Tips for Pacing Yourself While Living with Pulmonary Fibrosis
Learning to live with a life-threatening, chronic lung disease as a young adult is the hardest thing I’ve ever done.
Idiopathic pulmonary fibrosis (IPF) is characterized by irreversible and progressive scarring of the lungs, known as “fibrosis,” which ultimately diminishes a person’s ability to breathe. While the prognosis of IPF was previously only three to five years, this estimate is now considered to be outdated, and experts say that the survival rate is unpredictable.
Since my diagnosis of IPF three years ago, I’ve had to learn to do many things differently. Thankfully, I can still confidently say that while many things are harder for me, nothing is entirely impossible yet. I’ve recognized the importance of pacing myself when it comes to both physical and mental activities.
I was a very active and busy person before my diagnosis, so this lesson hasn’t come easily to me. But I know that when I don’t heed my body, it forces me to rest — sometimes I get sick and require hospitalization.
While I’ve gotten better at pacing myself, maintaining balance is an ongoing challenge for me. I don’t know if I will ever master it, but I’ve picked up some tips along the way. I am privileged to know many other people with IPF through the PF News Forums and other online communities, so I thought I’d share my advice in the hope that it helps others.
Following are some of my tips to help you pace yourself:
- Take frequent breaks: While this may seem obvious, patients with IPF often consider only the physical effects of the disease. I’ve written about my mental fatigue, which happens as a result of chronic under-oxygenation and physical exhaustion. When I’ve been working longer hours than I should, I notice that it affects my mental clarity and ability to problem-solve and plan various tasks. Taking frequent breaks is essential for my mental health as well as my physical well-being.
- Reframing language: A work colleague who holds the position of organizational development lead recently discussed the connotations of the word “try.” They asked, “How often do you use this word? Did you know that from a professional development perspective, the word ‘try’ indicates that completion of the task is unlikely?” I use “try” all the time, and I had thought that others believed me when I told them that I would try to do something even when I knew it might not be possible. This experience has made me more aware of the words that I use and determined to commit to only those things that I know I can do. For example, I use statements such as, “I will complete that task,” instead of, “I will try to.”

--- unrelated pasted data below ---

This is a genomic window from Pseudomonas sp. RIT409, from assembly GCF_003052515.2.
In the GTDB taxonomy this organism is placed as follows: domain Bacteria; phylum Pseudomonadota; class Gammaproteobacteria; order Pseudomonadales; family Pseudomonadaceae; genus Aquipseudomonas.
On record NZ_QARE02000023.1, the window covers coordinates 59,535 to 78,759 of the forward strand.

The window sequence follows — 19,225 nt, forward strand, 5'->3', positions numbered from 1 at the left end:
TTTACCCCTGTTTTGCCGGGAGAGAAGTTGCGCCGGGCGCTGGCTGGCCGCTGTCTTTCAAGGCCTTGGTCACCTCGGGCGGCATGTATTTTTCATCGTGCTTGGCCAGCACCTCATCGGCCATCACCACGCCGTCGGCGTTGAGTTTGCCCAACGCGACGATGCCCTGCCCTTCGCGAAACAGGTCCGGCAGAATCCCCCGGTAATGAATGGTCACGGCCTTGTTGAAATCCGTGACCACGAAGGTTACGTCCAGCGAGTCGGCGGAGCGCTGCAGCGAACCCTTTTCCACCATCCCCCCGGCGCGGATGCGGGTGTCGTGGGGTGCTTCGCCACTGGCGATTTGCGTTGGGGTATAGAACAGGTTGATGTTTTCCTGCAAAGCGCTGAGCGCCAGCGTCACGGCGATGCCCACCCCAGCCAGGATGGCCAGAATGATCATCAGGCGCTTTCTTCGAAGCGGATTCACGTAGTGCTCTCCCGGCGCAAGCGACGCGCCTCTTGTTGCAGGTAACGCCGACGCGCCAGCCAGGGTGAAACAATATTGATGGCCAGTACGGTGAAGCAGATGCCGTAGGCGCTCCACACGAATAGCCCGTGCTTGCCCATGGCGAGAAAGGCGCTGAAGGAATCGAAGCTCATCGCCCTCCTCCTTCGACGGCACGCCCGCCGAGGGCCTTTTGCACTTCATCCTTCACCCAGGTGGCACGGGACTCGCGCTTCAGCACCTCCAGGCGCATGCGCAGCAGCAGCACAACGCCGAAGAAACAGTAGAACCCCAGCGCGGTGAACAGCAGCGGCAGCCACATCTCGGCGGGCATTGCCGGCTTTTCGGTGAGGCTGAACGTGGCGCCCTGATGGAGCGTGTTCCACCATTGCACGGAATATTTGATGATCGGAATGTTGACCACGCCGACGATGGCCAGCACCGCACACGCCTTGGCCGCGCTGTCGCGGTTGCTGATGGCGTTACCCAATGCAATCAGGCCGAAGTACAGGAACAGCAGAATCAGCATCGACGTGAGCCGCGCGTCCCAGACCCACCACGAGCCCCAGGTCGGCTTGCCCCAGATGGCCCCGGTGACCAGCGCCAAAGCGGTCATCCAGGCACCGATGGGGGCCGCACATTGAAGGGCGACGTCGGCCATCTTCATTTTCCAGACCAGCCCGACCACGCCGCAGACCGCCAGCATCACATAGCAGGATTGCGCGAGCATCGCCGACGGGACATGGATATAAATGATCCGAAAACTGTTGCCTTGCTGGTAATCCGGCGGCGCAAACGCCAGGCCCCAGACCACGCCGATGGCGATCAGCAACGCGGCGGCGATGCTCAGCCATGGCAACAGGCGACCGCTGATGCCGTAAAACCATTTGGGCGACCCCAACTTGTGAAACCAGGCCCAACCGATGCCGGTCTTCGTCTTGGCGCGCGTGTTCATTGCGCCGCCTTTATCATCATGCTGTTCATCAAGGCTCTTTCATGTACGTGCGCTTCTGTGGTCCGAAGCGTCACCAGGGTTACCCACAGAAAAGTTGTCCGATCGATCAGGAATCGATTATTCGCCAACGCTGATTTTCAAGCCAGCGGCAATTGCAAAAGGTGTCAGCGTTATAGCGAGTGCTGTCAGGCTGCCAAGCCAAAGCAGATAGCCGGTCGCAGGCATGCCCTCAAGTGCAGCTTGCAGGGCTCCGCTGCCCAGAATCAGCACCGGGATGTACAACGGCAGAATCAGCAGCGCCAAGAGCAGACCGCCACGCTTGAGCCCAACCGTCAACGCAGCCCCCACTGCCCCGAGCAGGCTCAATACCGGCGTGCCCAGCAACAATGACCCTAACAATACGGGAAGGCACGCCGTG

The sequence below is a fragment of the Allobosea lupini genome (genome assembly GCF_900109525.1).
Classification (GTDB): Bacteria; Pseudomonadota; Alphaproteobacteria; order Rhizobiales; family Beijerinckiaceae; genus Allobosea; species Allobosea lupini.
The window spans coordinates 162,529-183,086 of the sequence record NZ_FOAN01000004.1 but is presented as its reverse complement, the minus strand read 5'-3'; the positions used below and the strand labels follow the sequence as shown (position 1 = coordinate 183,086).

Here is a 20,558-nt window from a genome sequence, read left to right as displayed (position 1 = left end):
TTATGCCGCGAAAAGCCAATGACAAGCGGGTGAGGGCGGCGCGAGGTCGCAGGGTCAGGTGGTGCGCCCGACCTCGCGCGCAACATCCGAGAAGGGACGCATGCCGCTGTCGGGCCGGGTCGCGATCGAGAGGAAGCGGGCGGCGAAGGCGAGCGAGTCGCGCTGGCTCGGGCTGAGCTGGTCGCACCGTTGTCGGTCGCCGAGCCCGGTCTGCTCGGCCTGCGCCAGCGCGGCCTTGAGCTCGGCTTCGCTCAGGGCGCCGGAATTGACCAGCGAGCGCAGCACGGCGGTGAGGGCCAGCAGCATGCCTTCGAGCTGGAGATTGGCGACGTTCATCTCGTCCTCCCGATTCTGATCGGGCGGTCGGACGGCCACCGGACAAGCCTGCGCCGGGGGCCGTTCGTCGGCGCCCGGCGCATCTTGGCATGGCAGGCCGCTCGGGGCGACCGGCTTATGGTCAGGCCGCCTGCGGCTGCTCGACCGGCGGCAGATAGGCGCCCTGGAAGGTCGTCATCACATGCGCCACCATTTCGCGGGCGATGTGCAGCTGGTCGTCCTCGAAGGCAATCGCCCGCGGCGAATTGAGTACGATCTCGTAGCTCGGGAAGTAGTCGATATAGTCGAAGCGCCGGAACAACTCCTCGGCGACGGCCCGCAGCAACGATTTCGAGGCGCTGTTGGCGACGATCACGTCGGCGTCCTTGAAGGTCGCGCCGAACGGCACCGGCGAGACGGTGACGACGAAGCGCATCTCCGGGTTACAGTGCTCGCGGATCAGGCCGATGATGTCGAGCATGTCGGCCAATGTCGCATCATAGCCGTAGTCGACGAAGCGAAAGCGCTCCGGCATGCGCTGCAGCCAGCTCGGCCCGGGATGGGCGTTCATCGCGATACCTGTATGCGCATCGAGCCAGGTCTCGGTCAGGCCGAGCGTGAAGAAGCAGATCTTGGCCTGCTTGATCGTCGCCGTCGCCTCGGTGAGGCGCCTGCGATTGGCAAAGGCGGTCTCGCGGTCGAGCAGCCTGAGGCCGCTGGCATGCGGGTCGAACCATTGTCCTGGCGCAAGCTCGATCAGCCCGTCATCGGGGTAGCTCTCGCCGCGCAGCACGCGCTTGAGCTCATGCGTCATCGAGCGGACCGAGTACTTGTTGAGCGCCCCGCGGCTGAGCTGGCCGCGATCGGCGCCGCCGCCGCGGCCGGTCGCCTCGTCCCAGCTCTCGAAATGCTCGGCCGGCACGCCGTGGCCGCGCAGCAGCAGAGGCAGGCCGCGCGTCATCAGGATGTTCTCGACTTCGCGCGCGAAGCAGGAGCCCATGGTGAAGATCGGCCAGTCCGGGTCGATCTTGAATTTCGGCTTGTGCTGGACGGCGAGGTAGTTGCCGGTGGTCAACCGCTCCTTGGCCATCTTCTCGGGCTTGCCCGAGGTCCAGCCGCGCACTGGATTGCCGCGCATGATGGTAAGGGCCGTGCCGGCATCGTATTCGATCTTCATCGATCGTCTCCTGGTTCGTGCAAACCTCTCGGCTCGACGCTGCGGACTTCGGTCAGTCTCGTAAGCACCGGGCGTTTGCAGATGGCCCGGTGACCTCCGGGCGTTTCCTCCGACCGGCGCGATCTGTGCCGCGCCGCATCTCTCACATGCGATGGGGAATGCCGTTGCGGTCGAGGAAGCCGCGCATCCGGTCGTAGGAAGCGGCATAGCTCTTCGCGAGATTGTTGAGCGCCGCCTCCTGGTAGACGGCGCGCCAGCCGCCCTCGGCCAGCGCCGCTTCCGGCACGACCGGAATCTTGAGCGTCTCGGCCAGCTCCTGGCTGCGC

- Set realistic expectations: My close friends and family describe me as a classic overachiever. I have high expectations of myself, and I believe that others do as well. However, I now have physical limitations and need to be realistic with myself about what I can manage. I also have to communicate openly and honestly about my capabilities to help others set reasonable goals for me.
- Learning to say no: This is a work in progress for me. I don’t like to say no due to my fear of missing out. Turning down something that is unimportant helps to conserve your energy for meaningful activities. If you fear missing out on an opportunity, I suggest saying, “Not right now,” instead of declining. Putting something off allows you to avail of the opportunity at a later time while prioritizing what you need to take care of at the moment.
- Asking for help: My lung disease will inevitably progress, and some tasks will become impossible for me to do. When this happens, I will have to ask for help to pace myself and conserve my energy for carrying out the essential tasks.
Do you have any other tips for pacing yourself as a patient with IPF/PF? Please share in the comments below.
Note: Pulmonary Fibrosis News is strictly a news and information website about the disease. It does not provide medical advice, diagnosis, or treatment. This content is not intended to be a substitute for professional medical advice, diagnosis, or treatment. Always seek the advice of your physician or other qualified health provider with any questions you may have regarding a medical condition. Never disregard professional medical advice or delay in seeking it because of something you have read on this website. The opinions expressed in this column are not those of Pulmonary Fibrosis News or its parent company, BioNews Services, and are intended to spark discussion about issues pertaining to pulmonary fibrosis.